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December 6, 1937

After six weeks of cross-campus banter and sudden national notoriety, students at Princeton responsible for the “Lonely Hearts Club” announced its demise. In October an advertisement in The Miscellany News, declaring that hundreds of Princeton men were lonely, encouraged Vassar students to “Find your post-box lover by writing to the Lonely Hearts Club, 121 Little Hall, Princeton, N. J,” adding, “Everything confidential.” Some Vassar students responded satirically and The Misc. printed an editorial, “Exposé,” which revealed the club to be “a vicious attempt of a thwarted Yale man to discredit the name of Princeton before the world.” The editorial went on to proclaim every Princeton man “a combination Adonis, Tarzan and Socrates.”

The club’s founders were soon invited to appear on radio programs and a song-writer offered a lyric to the “Lonely Hearts.” After receiving 500 letters from as far away as London, Paris and Havana and from 35 colleges including Notre Dame and Harvard, they wrote to the Vassar newspaper, “Yes, girls, the club is dead, but only because the best of jokes must come to an end.” In declaring the club’s end, the Princeton men still wanted “to correct a few details. Yale boys are too absorbed in the Shirley Temple Club at present to be connected with anything as mature as Vassar. Your appraisal of Princeton men, slightly reserved…is fairly accurate.”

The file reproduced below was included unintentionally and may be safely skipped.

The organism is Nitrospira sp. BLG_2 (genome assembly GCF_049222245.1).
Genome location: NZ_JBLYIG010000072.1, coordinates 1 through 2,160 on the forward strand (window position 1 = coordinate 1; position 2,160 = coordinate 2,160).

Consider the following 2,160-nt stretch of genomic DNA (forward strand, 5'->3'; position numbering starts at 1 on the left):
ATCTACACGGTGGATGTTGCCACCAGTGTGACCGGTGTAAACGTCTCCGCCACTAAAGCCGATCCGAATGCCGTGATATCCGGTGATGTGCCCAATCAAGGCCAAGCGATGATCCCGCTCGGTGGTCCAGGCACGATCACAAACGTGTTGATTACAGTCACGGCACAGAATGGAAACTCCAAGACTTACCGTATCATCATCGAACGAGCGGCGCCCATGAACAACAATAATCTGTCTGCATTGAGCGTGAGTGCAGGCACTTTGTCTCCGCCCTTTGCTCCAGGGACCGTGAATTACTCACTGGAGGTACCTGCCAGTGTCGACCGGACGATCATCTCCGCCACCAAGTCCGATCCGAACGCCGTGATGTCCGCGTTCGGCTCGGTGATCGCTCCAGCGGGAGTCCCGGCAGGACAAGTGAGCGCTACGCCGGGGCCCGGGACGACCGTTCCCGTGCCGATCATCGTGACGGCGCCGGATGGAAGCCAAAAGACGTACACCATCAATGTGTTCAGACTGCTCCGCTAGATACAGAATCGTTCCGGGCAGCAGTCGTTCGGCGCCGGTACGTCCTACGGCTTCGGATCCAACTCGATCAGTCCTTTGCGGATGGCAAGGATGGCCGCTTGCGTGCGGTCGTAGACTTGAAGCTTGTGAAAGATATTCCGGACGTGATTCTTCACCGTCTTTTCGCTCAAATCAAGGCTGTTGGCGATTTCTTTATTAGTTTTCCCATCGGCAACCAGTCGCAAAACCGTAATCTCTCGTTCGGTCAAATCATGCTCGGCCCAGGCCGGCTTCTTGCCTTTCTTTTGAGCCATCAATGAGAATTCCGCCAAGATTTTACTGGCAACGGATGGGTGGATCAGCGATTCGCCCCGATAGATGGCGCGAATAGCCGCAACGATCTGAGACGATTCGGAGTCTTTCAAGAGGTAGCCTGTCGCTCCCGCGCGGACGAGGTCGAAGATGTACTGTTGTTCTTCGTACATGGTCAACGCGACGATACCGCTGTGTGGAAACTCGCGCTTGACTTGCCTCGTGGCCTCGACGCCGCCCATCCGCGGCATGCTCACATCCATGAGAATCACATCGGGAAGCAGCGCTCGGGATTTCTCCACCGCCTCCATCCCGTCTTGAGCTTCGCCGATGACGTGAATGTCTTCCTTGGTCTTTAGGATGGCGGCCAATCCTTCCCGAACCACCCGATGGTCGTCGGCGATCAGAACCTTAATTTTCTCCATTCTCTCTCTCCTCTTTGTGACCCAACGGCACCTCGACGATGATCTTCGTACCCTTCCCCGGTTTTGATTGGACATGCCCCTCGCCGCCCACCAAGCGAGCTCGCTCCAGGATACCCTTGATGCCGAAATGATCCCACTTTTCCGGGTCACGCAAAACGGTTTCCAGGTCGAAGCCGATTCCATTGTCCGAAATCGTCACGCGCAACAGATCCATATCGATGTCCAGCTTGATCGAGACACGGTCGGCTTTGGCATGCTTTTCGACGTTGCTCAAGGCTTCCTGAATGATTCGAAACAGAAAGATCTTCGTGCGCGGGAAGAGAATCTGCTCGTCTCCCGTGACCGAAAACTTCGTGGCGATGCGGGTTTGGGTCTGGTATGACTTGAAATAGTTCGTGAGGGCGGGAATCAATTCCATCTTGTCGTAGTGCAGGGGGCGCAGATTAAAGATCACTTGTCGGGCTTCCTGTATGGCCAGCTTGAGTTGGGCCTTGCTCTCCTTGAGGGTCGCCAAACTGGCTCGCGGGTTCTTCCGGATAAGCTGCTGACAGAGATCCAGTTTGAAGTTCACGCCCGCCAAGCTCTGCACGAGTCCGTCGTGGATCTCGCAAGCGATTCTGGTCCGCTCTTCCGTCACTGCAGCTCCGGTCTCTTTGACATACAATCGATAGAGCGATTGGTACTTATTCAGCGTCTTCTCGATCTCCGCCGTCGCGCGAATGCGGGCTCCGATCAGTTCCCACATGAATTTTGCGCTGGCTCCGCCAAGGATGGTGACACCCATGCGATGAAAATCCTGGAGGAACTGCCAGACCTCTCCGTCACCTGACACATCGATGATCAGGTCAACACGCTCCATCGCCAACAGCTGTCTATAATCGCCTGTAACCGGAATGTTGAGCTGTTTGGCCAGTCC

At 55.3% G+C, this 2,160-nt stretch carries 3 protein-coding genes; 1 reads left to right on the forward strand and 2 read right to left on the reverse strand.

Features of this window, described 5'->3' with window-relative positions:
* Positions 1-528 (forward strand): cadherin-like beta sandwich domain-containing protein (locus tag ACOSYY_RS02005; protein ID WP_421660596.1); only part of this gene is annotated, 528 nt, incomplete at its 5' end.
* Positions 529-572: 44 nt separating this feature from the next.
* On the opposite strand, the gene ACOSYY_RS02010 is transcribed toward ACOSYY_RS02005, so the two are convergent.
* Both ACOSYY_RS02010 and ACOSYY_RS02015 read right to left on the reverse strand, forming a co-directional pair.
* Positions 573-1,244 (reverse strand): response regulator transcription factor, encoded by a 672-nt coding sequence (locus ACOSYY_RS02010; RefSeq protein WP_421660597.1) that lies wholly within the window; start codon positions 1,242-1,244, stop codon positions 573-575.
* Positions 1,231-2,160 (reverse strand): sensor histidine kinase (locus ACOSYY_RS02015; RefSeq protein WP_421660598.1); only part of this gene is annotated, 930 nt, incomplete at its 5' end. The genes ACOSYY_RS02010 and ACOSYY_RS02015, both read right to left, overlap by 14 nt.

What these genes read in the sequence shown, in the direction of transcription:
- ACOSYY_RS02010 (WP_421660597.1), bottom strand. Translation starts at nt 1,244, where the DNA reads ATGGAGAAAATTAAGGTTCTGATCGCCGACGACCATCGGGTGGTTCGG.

The New York Times

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